For most of those with persistent depression (80%), the index episode of depression was accompanied by at least one comorbid disorder. Complex diagnostic profiles evolved, including high rates of psychotic illness (30%), dependence (30%) and suicidal thoughts or attempts (87%). In over half (53%), the patient regularly did not adhere to treatment. The Cox regression suggested that, as adolescents, these individuals had been depressed for long periods before starting treatment and had been severely impaired. Within the clinic group, first-onset depression may exert a more deleterious effect on males compared with females, but neither age nor pubertal status at first episode contributed to the outcome. These patients might benefit from early, long-term and more intensive clinical intervention than is currently given.

Remission and recurrence in the community group

The adolescents ascertained from the community on the whole achieved remission from their first depressive episode: 68% by 3 months and 92% by 3 years. This may be explained by less severe index episodes characterised by the absence of suicide attempts and psychotic features, a near-absence of self-harm and only moderate impairment. Despite this, almost half (48%) experienced recurrence of their depression, which is consistent with the 45% recurrence rate reported by Lewinsohn et al (1999). First recurrences were similar in length to those experienced in the clinic group. The small size of this community group means that the results should be treated with caution. They suggest that the probability of recurrence is high despite the moderate nature of the original depressive episode. A small proportion of individuals from the community may suffer persistent depression, with no remission, into young adulthood. Young people in the community with depression, therefore, might benefit from early detection and robust intervention.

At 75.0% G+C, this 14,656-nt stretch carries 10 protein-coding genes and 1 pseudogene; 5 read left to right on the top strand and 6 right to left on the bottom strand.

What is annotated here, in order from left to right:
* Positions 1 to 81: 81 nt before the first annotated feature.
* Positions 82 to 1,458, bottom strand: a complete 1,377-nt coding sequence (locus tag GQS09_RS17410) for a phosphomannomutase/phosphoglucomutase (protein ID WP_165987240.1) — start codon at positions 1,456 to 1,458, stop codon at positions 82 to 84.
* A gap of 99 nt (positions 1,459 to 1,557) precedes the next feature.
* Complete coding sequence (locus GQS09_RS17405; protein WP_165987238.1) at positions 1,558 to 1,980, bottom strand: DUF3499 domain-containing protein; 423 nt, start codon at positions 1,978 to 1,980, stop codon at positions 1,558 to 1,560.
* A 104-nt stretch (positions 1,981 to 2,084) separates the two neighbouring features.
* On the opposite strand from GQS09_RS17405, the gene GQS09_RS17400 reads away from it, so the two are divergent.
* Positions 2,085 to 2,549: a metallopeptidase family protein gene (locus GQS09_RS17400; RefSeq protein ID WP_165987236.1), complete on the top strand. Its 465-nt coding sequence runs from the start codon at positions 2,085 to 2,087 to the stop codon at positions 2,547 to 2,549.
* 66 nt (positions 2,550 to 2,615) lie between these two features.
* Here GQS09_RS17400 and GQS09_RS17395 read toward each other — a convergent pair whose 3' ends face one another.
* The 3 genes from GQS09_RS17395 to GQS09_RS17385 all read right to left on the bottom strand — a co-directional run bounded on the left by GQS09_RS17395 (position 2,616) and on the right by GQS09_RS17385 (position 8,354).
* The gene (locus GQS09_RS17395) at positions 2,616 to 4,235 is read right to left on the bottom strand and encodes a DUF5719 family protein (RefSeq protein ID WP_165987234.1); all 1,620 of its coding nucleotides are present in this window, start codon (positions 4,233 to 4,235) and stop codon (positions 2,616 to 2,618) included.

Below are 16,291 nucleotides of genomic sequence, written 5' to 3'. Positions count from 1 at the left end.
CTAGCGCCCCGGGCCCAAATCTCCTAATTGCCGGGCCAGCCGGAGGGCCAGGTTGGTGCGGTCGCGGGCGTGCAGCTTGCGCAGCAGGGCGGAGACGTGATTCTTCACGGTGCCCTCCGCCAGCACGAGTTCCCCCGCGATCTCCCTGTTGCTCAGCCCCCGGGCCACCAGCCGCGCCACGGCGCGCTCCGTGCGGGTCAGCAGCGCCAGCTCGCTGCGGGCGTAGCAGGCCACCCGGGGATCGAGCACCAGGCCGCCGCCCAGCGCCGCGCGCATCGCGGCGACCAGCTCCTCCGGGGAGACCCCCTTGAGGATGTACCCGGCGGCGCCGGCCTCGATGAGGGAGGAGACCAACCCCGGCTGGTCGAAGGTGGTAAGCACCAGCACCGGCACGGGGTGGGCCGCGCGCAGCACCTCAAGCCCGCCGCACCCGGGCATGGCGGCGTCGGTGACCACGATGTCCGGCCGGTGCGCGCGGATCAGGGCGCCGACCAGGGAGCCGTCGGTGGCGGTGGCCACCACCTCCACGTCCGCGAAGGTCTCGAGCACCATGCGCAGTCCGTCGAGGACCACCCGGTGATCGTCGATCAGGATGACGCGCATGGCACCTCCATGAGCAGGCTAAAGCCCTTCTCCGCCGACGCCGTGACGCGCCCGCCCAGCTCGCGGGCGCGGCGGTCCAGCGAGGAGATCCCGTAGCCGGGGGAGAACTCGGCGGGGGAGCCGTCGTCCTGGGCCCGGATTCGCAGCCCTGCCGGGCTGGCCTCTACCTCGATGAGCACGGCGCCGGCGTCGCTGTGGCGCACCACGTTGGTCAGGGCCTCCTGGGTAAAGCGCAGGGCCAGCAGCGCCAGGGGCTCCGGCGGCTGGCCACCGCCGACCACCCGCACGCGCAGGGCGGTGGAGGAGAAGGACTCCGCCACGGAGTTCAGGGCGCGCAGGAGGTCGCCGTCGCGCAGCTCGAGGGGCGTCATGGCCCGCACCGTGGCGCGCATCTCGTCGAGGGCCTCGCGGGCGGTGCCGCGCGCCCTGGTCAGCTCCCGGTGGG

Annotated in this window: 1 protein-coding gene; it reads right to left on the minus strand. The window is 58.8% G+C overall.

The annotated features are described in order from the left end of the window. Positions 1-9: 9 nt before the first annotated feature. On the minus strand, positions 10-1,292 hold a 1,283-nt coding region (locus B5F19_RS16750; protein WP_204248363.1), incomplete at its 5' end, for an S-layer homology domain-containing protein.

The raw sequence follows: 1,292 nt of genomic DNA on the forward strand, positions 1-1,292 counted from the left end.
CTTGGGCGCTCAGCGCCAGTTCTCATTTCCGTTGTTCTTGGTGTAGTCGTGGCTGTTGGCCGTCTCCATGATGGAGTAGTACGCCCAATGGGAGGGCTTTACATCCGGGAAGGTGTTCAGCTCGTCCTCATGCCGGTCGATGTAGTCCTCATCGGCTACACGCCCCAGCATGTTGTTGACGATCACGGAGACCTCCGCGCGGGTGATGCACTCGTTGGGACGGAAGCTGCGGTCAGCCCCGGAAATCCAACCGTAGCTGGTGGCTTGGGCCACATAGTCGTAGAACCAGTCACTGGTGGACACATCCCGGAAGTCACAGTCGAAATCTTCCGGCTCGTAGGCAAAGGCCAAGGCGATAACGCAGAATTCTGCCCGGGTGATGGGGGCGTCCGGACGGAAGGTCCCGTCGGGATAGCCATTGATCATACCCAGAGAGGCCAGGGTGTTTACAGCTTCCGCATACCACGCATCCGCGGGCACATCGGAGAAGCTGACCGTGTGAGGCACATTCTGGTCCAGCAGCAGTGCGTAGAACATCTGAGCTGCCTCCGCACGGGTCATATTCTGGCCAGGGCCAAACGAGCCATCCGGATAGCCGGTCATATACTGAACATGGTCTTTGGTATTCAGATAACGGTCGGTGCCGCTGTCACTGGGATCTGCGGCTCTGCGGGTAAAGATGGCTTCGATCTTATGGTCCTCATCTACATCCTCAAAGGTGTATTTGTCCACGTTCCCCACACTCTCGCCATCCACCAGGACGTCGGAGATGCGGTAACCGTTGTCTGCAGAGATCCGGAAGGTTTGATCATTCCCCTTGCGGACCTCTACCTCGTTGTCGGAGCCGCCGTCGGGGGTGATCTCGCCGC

Remission and recurrence in the clinic group

Remission of the index episode of depression was slower among clinic patients: only 5% had achieved remission by 3 months, less than a third by 12 months and only half by 3 years. Median time to full remission was 2 years, with 13 (22%) having no remission by follow-up. This contrasts with previous studies which have reported rates of 92% remission by 18 months (Kovacs et al, 1984)–our 18-month figure was 38% – and 80% after 12 months (McCauley et al, 1993). This may be a result, in part, of our not differentiating between dysthymia and major depressive disorder at the index assessment. Kovacs et al (1984) reported a pattern in dysthymia that more closely resembles that reported here: a median duration of around 3 years, low annual remission rates and a maximal remission of 89% after 6 years.

Longer index episodes were associated with more severe impairment, being depressed for longer before starting treatment and having an early psychiatric episode. In those with higher self-report depression (MFQ) scores and comorbidity at index assessment the depression tended to recur sooner, and recurrence was earlier in females than in males. There was no effect of puberty or age. Confidence intervals were wide in our Cox regression, indicating a less-than-perfect fit which could be a result of the wide distribution of times to first recurrence (6 months to 9.75 years) and the small number of males (n=3) who experienced recurrence compared with females (n=17).